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Beans or Brioche: Breakfast Divisive in Libyan Conflict


FILE - Libyan workers serve pastries at Roma cafe in Tripoli, Libya, April 12, 2019.

Coffee and a pastry covered in chocolate, honey and almonds or a savory bean stew sandwich with juice or a fizzy drink.

What you have for breakfast has come to symbolize the divisions in Libya where regions, tribes, armed groups and towns with different traditions have been vying for power since Moammar Gadhafi was toppled in 2011.

An assault by eastern forces allied to Khalifa Haftar on Tripoli last month has all but wrecked U.N.-backed efforts for a peace deal between the rival factions.

And the breakfast choice has become part of the language of the conflict, and such an inflammatory subject that several cafes in Tripoli would not allow Reuters to discuss it with clients.

The capital's urban elites love a pastry called "baryoush" — some people say the word is related to "brioche" which the Italian colonial rulers introduced with coffee and cappuccinos.

FILE - Bean sandwiches are ready for sale at a restaurant in Benghazi, Libya, April 29, 2019.
FILE - Bean sandwiches are ready for sale at a restaurant in Benghazi, Libya, April 29, 2019.

The cosmopolitan crowd looks down on the bean dish called "fasouliyah," favored by easterners. It is sometimes served with egg and is similar to breakfast dishes in other Arab countries.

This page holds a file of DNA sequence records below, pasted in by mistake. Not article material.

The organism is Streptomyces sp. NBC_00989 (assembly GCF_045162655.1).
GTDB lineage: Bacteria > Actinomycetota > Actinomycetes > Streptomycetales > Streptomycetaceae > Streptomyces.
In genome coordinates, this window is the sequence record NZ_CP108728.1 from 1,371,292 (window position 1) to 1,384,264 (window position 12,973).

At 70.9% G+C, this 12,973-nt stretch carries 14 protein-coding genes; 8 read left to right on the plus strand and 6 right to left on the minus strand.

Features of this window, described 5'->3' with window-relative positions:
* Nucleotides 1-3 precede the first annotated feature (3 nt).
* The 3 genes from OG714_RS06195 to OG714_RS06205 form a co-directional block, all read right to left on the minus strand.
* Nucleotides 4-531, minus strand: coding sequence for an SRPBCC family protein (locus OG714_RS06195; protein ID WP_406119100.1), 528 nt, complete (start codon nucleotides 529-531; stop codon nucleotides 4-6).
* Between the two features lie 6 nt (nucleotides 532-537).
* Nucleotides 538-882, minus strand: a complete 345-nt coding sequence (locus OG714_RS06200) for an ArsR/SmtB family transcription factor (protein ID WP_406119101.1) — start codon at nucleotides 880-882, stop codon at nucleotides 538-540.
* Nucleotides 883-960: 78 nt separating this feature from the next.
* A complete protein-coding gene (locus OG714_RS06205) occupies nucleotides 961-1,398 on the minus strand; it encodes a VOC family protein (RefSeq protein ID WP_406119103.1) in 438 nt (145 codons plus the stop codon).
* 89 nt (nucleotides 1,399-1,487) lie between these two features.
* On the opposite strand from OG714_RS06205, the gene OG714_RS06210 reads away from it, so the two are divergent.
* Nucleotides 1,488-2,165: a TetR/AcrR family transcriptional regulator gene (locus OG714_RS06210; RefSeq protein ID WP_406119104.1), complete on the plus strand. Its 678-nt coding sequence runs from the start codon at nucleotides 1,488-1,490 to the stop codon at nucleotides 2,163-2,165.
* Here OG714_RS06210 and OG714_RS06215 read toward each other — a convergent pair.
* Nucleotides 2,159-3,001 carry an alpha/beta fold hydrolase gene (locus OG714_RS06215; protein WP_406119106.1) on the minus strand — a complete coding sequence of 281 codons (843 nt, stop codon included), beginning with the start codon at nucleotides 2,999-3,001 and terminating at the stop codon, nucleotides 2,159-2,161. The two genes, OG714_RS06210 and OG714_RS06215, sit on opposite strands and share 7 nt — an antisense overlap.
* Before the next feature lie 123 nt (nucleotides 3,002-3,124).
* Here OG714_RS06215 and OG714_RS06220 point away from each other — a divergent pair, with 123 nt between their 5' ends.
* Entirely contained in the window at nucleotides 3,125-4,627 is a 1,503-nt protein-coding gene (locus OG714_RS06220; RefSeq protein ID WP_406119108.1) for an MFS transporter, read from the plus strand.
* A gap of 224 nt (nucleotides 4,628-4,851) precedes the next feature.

"Baryoush stands for Tripoli, for sophisticated life," said Tripoli accountant Mohamad Salah. "We are urban, in the east tribes dominate, their cloth is different."

The easterners refer to the Tripoli residents as "baryoush," or urban softies who are poor fighters.

"I visit Tripoli regularly for work. ... When we discuss politics and someone feels he is losing the argument he starts provoking me with fasouliya," said Omar al-Zaiyani, a resident of the eastern city of Benghazi. "I often hit back using baryoush."

At an anti-Haftar rally last month in Tripoli, several protesters waved croissant in the air as they chanted.

One protester, university lecturer Abdulmalik Essofrani, said the baryoush showed that locals were "sophisticated, cafe-goers ... strong and united in their resolve to fight and drive back the attacking force."

A spokesman for Haftar's Libyan National army mocked the demonstrators in a news conference afterward.

"A baryoush. Is that now the most important thing?" Ahmed Mismari said, describing the person distributing the pastries as a "terrorist."

The easterners also complain that the reference reminds them of the years of Gaddafi, who they say created jobs in the west but punished the east for dissent with neglect.

Mary Fitzgerald, who has researched Libya since 2011, said although it was a "tongue in cheek" issue, it symbolized the battle lines in the conflict.

"It reflects how the polarization caused by years of conflict has deepened ideas of identity along city or regional lines," said Fitzgerald.

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